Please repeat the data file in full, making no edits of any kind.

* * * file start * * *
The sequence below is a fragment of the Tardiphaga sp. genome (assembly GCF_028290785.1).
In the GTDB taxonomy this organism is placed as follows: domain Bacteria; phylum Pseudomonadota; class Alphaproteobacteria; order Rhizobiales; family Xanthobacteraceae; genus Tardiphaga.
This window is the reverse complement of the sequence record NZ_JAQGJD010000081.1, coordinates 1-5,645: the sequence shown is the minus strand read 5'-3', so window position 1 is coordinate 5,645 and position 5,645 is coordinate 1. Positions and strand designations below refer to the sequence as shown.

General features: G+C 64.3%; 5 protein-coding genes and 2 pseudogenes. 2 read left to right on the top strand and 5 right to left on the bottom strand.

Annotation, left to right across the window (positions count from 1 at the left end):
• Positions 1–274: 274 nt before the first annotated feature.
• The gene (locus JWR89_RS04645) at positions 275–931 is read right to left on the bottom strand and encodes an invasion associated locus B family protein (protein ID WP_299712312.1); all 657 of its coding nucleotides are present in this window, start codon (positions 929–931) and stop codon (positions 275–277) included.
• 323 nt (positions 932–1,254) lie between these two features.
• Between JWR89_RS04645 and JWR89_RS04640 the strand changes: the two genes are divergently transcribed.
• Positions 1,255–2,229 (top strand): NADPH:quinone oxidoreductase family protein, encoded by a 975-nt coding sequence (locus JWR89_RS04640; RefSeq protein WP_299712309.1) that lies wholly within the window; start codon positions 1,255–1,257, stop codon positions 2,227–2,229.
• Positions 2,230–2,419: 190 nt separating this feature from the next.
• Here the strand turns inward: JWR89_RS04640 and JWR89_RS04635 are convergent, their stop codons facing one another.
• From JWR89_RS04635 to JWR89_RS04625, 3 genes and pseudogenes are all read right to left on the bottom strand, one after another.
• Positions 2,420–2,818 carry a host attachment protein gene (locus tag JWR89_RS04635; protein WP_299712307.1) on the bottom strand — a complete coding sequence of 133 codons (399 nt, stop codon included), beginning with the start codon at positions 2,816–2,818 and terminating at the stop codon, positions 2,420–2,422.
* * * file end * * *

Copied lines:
The sequence below is a fragment of the Tardiphaga sp. genome (assembly GCF_028290785.1).
In the GTDB taxonomy this organism is placed as follows: domain Bacteria; phylum Pseudomonadota; class Alphaproteobacteria; order Rhizobiales; family Xanthobacteraceae; genus Tardiphaga.
This window is the reverse complement of the sequence record NZ_JAQGJD010000081.1, coordinates 1-5,645: the sequence shown is the minus strand read 5'-3', so window position 1 is coordinate 5,645 and position 5,645 is coordinate 1. Positions and strand designations below refer to the sequence as shown.

General features: G+C 64.3%; 5 protein-coding genes and 2 pseudogenes. 2 read left to right on the top strand and 5 right to left on the bottom strand.

Annotation, left to right across the window (positions count from 1 at the left end):
• Positions 1–274: 274 nt before the first annotated feature.
• The gene (locus JWR89_RS04645) at positions 275–931 is read right to left on the bottom strand and encodes an invasion associated locus B family protein (protein ID WP_299712312.1); all 657 of its coding nucleotides are present in this window, start codon (positions 929–931) and stop codon (positions 275–277) included.
• 323 nt (positions 932–1,254) lie between these two features.
• Between JWR89_RS04645 and JWR89_RS04640 the strand changes: the two genes are divergently transcribed.
• Positions 1,255–2,229 (top strand): NADPH:quinone oxidoreductase family protein, encoded by a 975-nt coding sequence (locus JWR89_RS04640; RefSeq protein WP_299712309.1) that lies wholly within the window; start codon positions 1,255–1,257, stop codon positions 2,227–2,229.
• Positions 2,230–2,419: 190 nt separating this feature from the next.
• Here the strand turns inward: JWR89_RS04640 and JWR89_RS04635 are convergent, their stop codons facing one another.
• From JWR89_RS04635 to JWR89_RS04625, 3 genes and pseudogenes are all read right to left on the bottom strand, one after another.
• Positions 2,420–2,818 carry a host attachment protein gene (locus tag JWR89_RS04635; protein WP_299712307.1) on the bottom strand — a complete coding sequence of 133 codons (399 nt, stop codon included), beginning with the start codon at positions 2,816–2,818 and terminating at the stop codon, positions 2,420–2,422.